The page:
The Foundations of a Market Economy: Contract, Consent, Coercion
University of Athens – Department of Philosophy & History of Science
Aristides N. Hatzis
University of Athens - Department of Philosophy & History of Science; University of Athens - Faculty of Law; Athens University of Economics and Business - Department of Economics
May 26, 2009
European View, Vol. 9, No. 1, pp. 29-37, June 2009
This article shows how contracts are the institutional foundation of a market economy. Contracts create wealth, allocate risk and are based on consent. There is no perfect competition and the markets are characterized by a number of failures; therefore, contracts are not perfect. However, the existence of these failures does not undermine the importance of contract and consent. A common critique of the market economy is that most transactions are based on some form of coercion. The authors try to address this misconception by showing that a contract is the result of coercion not in cases where a choice is hard for a party but when it offers a choice the party does not want to have.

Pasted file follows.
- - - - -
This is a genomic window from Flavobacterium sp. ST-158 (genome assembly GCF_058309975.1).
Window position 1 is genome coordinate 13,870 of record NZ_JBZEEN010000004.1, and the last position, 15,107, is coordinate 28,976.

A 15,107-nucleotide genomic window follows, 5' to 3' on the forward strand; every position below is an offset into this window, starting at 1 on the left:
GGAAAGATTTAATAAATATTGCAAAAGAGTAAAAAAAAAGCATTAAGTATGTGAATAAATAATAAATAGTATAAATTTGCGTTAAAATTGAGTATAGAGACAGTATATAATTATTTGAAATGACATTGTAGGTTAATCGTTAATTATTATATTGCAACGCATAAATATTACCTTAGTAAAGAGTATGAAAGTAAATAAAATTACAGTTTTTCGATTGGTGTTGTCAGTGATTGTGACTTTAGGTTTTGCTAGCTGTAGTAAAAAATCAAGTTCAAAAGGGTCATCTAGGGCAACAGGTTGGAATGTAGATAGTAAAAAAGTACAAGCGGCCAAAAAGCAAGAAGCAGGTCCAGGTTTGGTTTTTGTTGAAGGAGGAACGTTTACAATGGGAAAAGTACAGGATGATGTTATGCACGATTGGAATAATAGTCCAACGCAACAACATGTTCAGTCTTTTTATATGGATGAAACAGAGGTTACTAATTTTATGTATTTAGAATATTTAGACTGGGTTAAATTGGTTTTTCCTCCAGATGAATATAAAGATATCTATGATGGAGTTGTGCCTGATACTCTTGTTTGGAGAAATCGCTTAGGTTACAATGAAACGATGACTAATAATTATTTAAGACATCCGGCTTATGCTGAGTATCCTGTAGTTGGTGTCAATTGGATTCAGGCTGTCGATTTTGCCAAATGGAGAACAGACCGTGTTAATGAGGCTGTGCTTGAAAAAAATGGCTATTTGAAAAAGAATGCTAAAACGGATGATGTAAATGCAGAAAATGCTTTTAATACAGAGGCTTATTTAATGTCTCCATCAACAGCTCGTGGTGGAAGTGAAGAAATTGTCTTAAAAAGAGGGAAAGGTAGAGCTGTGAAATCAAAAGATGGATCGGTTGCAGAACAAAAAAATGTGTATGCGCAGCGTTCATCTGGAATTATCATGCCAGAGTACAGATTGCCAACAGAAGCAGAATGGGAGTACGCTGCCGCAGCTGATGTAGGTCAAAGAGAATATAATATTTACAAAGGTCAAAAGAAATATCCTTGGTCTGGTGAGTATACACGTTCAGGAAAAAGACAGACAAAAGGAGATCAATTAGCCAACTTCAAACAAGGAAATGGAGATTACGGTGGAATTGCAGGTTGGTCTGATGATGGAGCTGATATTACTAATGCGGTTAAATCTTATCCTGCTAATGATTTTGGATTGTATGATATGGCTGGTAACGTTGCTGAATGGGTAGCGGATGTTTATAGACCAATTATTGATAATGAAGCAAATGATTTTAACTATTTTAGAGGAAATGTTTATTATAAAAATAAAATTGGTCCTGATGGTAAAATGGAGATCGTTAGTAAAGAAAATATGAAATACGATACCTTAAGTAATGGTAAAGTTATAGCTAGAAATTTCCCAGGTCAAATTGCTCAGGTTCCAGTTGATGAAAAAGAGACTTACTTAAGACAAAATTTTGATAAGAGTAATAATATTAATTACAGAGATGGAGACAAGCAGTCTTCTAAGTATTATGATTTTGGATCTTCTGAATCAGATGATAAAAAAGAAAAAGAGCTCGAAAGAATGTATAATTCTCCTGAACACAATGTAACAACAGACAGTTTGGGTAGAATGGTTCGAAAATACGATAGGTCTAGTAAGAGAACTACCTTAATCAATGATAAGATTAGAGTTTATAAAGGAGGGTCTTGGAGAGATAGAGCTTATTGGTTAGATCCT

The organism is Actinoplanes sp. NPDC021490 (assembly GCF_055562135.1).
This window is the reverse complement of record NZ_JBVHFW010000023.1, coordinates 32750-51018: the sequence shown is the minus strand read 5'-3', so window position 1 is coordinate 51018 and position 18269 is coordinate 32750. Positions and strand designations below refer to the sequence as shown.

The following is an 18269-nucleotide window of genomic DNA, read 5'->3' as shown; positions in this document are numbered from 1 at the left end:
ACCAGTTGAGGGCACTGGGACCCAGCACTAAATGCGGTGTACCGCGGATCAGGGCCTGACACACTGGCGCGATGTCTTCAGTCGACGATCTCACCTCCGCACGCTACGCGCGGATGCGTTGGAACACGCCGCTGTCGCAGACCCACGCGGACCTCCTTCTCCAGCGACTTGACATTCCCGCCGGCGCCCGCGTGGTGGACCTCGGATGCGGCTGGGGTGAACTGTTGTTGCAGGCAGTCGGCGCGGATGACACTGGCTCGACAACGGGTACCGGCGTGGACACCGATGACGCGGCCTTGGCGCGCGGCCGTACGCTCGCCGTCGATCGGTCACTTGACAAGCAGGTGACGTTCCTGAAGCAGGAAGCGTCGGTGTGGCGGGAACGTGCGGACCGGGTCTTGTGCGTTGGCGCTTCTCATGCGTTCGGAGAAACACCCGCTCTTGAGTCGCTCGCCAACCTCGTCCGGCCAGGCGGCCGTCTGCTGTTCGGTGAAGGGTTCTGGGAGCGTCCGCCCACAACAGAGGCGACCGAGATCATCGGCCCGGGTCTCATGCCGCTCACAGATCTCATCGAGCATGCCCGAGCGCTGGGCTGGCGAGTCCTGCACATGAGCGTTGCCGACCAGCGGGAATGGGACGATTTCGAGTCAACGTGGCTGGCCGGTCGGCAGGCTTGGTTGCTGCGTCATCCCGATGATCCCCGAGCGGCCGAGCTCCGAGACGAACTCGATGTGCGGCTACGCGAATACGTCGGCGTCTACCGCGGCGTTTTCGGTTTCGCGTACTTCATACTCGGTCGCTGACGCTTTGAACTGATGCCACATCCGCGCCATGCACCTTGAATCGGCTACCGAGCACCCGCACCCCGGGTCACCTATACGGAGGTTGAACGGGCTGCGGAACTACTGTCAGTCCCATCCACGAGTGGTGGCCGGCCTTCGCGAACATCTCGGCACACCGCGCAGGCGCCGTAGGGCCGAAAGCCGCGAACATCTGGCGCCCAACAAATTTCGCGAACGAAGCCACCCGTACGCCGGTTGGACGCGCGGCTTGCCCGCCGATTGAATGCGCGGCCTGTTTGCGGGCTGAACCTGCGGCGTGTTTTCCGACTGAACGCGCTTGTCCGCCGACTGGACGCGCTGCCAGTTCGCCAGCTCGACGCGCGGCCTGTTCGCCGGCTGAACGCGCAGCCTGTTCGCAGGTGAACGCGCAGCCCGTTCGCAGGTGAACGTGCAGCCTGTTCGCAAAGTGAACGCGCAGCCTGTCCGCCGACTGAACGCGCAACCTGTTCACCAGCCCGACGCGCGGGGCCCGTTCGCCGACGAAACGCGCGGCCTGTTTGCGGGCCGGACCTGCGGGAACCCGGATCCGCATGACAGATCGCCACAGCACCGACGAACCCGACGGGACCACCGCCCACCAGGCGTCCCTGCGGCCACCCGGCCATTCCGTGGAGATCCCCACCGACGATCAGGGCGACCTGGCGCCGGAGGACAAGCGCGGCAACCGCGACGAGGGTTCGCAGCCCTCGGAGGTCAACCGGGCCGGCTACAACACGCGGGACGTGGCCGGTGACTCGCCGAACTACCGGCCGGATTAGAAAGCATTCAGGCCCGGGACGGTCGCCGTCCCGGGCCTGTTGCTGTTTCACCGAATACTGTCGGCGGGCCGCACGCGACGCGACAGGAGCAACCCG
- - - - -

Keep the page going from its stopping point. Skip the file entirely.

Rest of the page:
Number of Pages in PDF File: 9
Keywords: Contract, Consent, Coercion, Market economy, Market failures, Rationality, Perfect competition, Uncertainty
JEL Classification: B40, D02, D63, D81, D86, K12
Date posted: December 30, 2009 ; Last revised: July 15, 2012
© 2016 Social Science Electronic Publishing, Inc. All Rights Reserved.
This page was processed by apollobot1 in 1.969 seconds